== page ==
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Dominic De Souza closed a sale like nobody else I knew, he had a killer instinct for it. One minute you'd be arguing with a marketing manager about why a 6 series of DPSs was the way to go, the next SLAM the guy was signing the order, his eyes all glassy and Dom holding the form straight for him, a manic crocodile grin plastered all over that big face. On our first trip to Saudi together, for some reason best know to himself, he insisted on telling everyone he was Brazilian, although he was brought up in Africa to Goan merchant parents.
When he was a kid in Kenya, some other kids tried to steal his prize kazoo. Dominic rubbed a red chilli on the mouthpiece and let them take it. He had that side to him, had a real mean streak if he thought he was being treated unfairly. And he could be pretty vengeful. Goaded on by his amour at the time, he abandoned his quiet wee wife for an affair with his ad sales exec, he took to demanding raises and more status. He got into the habit of bursting into the office and flinging his BMW keys down in dramatic mock resignations. And then one day, the keys got quietly accepted. He didn't know what to do. It was one of those 'You're not serious' moments. Oh, yes, we are.
I suppose legal reasons would prevent telling the whole sorry tale, but he set up in competition to us and we sued him for stealing our database. It got fairly messy, house arrests in Dubai and the like ensued. Much acrimony followed, quite a lot of recrimination and a lot of rumour and larceny. Out of all this, he founded Dubai based publishing company Corporate Publishing International or CPI as it came to be known. Years later I ran into him late at night and alone, beleaguered and somewhat the worse for wear outside The Lodge (remember the Lodge, folks?), where the bouncer wouldn't let him in because he 'wasn't a member' which translated to 'looked Indian'. It was a ticketed event and I had a spare, which I gave him. The bouncer tore it up in his face and told him to sling his hook in demotic Anglo Saxon. He was like a lost puppy and in that sad, lonely moment, we buried the hatchet.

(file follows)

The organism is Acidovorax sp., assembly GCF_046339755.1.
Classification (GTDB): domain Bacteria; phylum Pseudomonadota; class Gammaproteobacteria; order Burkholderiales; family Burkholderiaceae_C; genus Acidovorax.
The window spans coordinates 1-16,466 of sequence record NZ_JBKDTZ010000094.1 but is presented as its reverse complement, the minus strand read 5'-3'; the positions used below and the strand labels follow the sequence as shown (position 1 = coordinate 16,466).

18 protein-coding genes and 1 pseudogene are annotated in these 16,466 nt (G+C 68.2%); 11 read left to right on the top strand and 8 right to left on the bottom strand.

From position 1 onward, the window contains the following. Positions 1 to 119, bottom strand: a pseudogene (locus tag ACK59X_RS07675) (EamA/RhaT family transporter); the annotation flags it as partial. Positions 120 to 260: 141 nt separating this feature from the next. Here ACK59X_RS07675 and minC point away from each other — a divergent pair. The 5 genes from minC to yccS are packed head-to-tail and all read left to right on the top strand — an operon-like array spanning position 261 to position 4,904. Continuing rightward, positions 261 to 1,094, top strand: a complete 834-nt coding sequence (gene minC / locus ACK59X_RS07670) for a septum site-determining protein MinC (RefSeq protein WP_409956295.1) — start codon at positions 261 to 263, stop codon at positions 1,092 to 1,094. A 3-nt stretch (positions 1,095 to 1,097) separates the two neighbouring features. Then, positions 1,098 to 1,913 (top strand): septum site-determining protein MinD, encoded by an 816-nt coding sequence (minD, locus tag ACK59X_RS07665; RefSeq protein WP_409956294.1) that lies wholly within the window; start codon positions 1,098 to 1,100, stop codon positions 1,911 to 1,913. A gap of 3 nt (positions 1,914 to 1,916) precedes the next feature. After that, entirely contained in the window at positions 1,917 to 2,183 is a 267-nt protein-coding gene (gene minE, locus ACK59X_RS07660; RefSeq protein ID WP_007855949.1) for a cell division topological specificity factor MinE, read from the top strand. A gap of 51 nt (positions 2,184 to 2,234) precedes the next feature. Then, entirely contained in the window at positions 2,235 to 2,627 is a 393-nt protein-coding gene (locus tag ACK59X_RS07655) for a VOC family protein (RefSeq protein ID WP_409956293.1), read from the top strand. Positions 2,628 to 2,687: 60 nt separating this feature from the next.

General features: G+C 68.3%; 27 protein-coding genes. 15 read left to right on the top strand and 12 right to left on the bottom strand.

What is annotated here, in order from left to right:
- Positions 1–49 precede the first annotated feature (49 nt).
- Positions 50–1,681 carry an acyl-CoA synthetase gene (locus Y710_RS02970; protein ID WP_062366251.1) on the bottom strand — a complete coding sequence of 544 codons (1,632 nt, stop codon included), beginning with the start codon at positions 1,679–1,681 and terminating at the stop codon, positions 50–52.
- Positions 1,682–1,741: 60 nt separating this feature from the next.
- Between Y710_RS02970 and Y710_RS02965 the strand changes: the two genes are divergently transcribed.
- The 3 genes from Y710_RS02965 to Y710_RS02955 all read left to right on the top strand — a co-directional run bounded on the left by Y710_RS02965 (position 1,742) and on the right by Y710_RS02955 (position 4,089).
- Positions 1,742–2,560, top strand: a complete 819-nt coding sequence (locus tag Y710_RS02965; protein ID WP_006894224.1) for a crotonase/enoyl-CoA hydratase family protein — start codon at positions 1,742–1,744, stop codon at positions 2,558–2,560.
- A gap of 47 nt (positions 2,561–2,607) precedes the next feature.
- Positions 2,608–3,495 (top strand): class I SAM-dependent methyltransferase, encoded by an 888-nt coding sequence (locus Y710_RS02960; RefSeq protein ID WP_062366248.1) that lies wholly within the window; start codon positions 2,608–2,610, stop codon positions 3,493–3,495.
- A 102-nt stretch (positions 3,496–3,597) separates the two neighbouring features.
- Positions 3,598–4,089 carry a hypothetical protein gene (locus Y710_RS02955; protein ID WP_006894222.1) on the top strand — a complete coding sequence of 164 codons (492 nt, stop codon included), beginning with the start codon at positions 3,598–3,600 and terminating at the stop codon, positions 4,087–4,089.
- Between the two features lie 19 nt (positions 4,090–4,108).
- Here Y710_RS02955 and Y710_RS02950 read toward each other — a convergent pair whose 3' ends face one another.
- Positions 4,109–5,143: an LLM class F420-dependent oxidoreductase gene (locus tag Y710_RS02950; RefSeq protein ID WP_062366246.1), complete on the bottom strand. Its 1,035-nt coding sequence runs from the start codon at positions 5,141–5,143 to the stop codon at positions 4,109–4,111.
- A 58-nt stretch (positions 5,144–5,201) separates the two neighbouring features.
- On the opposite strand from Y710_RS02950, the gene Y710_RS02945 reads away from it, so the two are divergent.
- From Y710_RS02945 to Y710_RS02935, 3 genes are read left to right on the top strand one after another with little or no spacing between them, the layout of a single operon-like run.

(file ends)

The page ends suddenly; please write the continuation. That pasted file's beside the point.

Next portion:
He used to call Sarah 'Sazzypops'. He laughed like rolling thunder and sang like an angel. He was always running away from himself, launching new escapades and eating life up like a great big life eating thing. The energy was exhausting, his big hands constantly embracing madcap schemes and rescuing lost causes. He never turned his back on someone in need, having been alienated and marginalised himself. He fell in love with Marmosets and suddenly his house, life and conversation were packed with monkeys of every shade and size. His flamboyance was legendary, from a taste in 'purple' suits to announcing to Reuters that he was going to launch a magazine about dead celebrities called 'Goodbye'. They ran with the story. No sense of humour, journalists.
Latterly, he fell prone to a dicky heart. Last night he was singing at the BBC Good Food Awards and keeled over on stage. Today, he's gone.